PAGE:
HP aims to bring more HPC to enterprises

At its Discover conference, HP outlined plans to bring more high-performance computing to the enterprise with a series of Apollo servers. HP also rolled out storage, networking, and virtualization pieces of its datacenter stack.

Hewlett Packard on Monday launched a series of high-performance computing systems designed to expand enterprise usage. HP also launched HPC as a service on its Helion cloud platform.

The family of systems falls under the Apollo brand and HP argues that they can deliver four times the performance of standard rack servers. The Apollo family is also designed to be modular for easier enterprise consumption. HP announced the product line at its Discover conference in Las Vegas.

For HP, the Apollo family complements its rack blade servers as well as its ARM- and Intel Atom-based Moonshot servers. According to HP, the Apollo portfolio includes the 6000 System, which is air-cooled, and the 8000 System, which is a supercomputer with water cooling. HP is also wrapping services around the HPC systems.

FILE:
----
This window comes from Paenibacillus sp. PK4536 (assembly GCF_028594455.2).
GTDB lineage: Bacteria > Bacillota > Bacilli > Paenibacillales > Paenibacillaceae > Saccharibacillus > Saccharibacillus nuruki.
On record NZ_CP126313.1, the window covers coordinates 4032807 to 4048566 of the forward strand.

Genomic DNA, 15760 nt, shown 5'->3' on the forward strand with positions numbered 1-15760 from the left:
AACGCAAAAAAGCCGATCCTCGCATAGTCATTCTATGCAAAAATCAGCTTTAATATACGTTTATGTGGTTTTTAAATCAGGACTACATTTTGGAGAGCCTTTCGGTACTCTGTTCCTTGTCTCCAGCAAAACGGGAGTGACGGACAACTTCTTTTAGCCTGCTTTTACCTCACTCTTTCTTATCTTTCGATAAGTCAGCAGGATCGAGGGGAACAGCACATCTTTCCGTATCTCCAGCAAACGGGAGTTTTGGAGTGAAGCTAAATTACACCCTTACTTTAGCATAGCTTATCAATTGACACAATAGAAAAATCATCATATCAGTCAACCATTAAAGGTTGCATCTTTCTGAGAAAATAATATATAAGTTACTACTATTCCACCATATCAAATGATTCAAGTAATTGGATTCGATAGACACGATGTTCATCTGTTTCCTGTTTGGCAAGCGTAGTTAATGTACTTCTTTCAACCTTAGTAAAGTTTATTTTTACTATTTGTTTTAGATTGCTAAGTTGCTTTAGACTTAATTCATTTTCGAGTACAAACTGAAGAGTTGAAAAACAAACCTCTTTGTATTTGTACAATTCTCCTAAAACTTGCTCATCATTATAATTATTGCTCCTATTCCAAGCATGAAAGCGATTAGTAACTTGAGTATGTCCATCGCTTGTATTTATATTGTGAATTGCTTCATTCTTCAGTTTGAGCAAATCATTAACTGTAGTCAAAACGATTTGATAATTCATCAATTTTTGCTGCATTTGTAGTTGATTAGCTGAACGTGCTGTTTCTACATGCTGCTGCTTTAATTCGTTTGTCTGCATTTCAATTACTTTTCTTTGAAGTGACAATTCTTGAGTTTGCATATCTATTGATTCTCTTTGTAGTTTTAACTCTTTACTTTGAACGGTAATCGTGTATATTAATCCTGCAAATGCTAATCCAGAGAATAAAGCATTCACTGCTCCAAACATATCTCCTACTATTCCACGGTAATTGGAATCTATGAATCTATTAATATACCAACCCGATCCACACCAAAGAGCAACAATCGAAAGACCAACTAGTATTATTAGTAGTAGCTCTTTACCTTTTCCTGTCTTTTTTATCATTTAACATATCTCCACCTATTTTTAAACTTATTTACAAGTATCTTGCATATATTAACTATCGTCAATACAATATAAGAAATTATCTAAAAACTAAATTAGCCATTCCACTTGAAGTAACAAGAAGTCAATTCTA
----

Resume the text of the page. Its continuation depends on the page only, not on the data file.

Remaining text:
The Apollo 6000 System can use 160 servers per rack while using less space and energy. The Apollo 8000 System is liquid-cooled and can pack 144 servers in a rack.

As for the cloud play on HP's HPC strategy, the company launched Helion Self-Service, which will be available in June 2014 as a private cloud effort. The Apollo 6000 and 8000 will be available to order today.

HP's HPC strategy is the headliner in a series of announcements designed to put more meat on the company's datacenter strategy. HP added all-flash storage arrays, software-defined networking tools, converged systems for virtualization, and services that emphasize a pay-as-you-go model.

The Apollo 8000.

Here's the breakdown:

  • The company launched the HP 3Par StoreServe 7450 storage array that is all-flash and has economics on par with traditional hard drives. HP also updated its backup and recovery tools.

  • On the networking front, HP outlined its HP Virtual Cloud Networking SDN (software defined networking) applications. HP's spin on virtual cloud networking is based on open standards. HP also designed its SDN software to work with its switches and Helion cloud stack.

  • HP said it will use its OneView software, which manages converged systems, to manage its 3Par storage gear as well as VMware and Microsoft environments.

  • The company also integrated its ConvergedSystem 300 and 700 for virtualization with OneView.

  • And, finally, HP is launching a service called Flexible Capacity, which is a pay-as-you-go model that integrates public and private cloud as well as traditional datacenters into one pool.